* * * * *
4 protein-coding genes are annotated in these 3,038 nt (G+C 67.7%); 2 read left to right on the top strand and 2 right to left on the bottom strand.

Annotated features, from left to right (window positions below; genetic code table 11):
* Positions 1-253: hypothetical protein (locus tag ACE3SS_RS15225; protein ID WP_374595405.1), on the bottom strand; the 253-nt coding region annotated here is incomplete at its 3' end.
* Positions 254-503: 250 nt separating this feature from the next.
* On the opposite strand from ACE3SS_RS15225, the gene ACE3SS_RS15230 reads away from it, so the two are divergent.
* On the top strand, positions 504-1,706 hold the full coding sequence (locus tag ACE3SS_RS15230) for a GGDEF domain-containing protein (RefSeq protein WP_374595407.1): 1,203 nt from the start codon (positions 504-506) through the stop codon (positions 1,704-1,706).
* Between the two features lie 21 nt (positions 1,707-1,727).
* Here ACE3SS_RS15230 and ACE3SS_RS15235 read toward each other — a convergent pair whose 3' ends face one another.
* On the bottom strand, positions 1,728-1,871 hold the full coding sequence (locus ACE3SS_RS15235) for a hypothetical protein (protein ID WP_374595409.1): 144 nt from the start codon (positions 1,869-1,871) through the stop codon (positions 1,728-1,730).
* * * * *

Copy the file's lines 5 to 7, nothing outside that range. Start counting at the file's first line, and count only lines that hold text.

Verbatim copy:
* On the opposite strand from ACE3SS_RS15225, the gene ACE3SS_RS15230 reads away from it, so the two are divergent.
* On the top strand, positions 504-1,706 hold the full coding sequence (locus tag ACE3SS_RS15230) for a GGDEF domain-containing protein (RefSeq protein WP_374595407.1): 1,203 nt from the start codon (positions 504-506) through the stop codon (positions 1,704-1,706).
* Between the two features lie 21 nt (positions 1,707-1,727).